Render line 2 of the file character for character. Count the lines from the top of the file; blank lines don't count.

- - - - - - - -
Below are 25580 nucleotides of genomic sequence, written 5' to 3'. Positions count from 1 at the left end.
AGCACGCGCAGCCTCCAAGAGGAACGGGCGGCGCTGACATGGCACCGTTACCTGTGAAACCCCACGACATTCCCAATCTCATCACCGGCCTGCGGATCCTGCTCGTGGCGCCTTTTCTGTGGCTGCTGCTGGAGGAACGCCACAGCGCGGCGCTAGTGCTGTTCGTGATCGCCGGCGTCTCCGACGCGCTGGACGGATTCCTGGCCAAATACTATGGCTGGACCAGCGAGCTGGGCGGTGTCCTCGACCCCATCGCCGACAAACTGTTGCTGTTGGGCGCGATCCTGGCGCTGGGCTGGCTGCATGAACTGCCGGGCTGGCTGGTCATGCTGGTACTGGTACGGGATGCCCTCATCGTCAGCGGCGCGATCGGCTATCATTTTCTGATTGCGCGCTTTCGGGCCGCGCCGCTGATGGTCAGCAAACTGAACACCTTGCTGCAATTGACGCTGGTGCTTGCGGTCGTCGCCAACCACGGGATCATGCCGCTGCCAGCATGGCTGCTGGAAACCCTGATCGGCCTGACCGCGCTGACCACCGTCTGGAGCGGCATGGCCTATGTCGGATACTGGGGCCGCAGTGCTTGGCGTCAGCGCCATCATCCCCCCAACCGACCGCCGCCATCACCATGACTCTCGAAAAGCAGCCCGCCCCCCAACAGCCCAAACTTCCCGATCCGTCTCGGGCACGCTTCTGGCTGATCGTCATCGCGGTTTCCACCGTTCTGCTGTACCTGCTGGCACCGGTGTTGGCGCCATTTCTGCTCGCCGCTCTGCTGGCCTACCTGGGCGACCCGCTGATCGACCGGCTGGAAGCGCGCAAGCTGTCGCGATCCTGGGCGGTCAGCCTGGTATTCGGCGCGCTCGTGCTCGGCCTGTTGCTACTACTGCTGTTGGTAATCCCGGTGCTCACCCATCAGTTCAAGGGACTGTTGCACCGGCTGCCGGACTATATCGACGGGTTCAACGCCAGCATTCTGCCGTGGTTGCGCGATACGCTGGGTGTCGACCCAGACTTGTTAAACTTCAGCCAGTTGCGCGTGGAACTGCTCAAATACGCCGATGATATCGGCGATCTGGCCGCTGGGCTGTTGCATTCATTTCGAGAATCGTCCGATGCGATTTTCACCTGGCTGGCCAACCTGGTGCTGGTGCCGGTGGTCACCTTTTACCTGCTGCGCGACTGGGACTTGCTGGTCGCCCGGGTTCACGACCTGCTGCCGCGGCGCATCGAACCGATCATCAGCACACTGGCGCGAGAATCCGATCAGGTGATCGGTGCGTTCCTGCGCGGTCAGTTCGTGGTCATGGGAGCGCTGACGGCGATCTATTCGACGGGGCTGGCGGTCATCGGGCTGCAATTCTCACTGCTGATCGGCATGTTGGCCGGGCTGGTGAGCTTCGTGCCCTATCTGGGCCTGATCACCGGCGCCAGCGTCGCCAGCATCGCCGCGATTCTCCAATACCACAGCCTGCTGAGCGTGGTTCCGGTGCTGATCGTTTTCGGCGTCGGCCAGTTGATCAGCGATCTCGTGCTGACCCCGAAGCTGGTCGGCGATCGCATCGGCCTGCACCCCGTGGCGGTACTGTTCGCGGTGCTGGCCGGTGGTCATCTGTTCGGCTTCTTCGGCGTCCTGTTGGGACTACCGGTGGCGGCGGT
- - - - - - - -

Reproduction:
AGCACGCGCAGCCTCCAAGAGGAACGGGCGGCGCTGACATGGCACCGTTACCTGTGAAACCCCACGACATTCCCAATCTCATCACCGGCCTGCGGATCCTGCTCGTGGCGCCTTTTCTGTGGCTGCTGCTGGAGGAACGCCACAGCGCGGCGCTAGTGCTGTTCGTGATCGCCGGCGTCTCCGACGCGCTGGACGGATTCCTGGCCAAATACTATGGCTGGACCAGCGAGCTGGGCGGTGTCCTCGACCCCATCGCCGACAAACTGTTGCTGTTGGGCGCGATCCTGGCGCTGGGCTGGCTGCATGAACTGCCGGGCTGGCTGGTCATGCTGGTACTGGTACGGGATGCCCTCATCGTCAGCGGCGCGATCGGCTATCATTTTCTGATTGCGCGCTTTCGGGCCGCGCCGCTGATGGTCAGCAAACTGAACACCTTGCTGCAATTGACGCTGGTGCTTGCGGTCGTCGCCAACCACGGGATCATGCCGCTGCCAGCATGGCTGCTGGAAACCCTGATCGGCCTGACCGCGCTGACCACCGTCTGGAGCGGCATGGCCTATGTCGGATACTGGGGCCGCAGTGCTTGGCGTCAGCGCCATCATCCCCCCAACCGACCGCCGCCATCACCATGACTCTCGAAAAGCAGCCCGCCCCCCAACAGCCCAAACTTCCCGATCCGTCTCGGGCACGCTTCTGGCTGATCGTCATCGCGGTTTCCACCGTTCTGCTGTACCTGCTGGCACCGGTGTTGGCGCCATTTCTGCTCGCCGCTCTGCTGGCCTACCTGGGCGACCCGCTGATCGACCGGCTGGAAGCGCGCAAGCTGTCGCGATCCTGGGCGGTCAGCCTGGTATTCGGCGCGCTCGTGCTCGGCCTGTTGCTACTACTGCTGTTGGTAATCCCGGTGCTCACCCATCAGTTCAAGGGACTGTTGCACCGGCTGCCGGACTATATCGACGGGTTCAACGCCAGCATTCTGCCGTGGTTGCGCGATACGCTGGGTGTCGACCCAGACTTGTTAAACTTCAGCCAGTTGCGCGTGGAACTGCTCAAATACGCCGATGATATCGGCGATCTGGCCGCTGGGCTGTTGCATTCATTTCGAGAATCGTCCGATGCGATTTTCACCTGGCTGGCCAACCTGGTGCTGGTGCCGGTGGTCACCTTTTACCTGCTGCGCGACTGGGACTTGCTGGTCGCCCGGGTTCACGACCTGCTGCCGCGGCGCATCGAACCGATCATCAGCACACTGGCGCGAGAATCCGATCAGGTGATCGGTGCGTTCCTGCGCGGTCAGTTCGTGGTCATGGGAGCGCTGACGGCGATCTATTCGACGGGGCTGGCGGTCATCGGGCTGCAATTCTCACTGCTGATCGGCATGTTGGCCGGGCTGGTGAGCTTCGTGCCCTATCTGGGCCTGATCACCGGCGCCAGCGTCGCCAGCATCGCCGCGATTCTCCAATACCACAGCCTGCTGAGCGTGGTTCCGGTGCTGATCGTTTTCGGCGTCGGCCAGTTGATCAGCGATCTCGTGCTGACCCCGAAGCTGGTCGGCGATCGCATCGGCCTGCACCCCGTGGCGGTACTGTTCGCGGTGCTGGCCGGTGGTCATCTGTTCGGCTTCTTCGGCGTCCTGTTGGGACTACCGGTGGCGGCGGT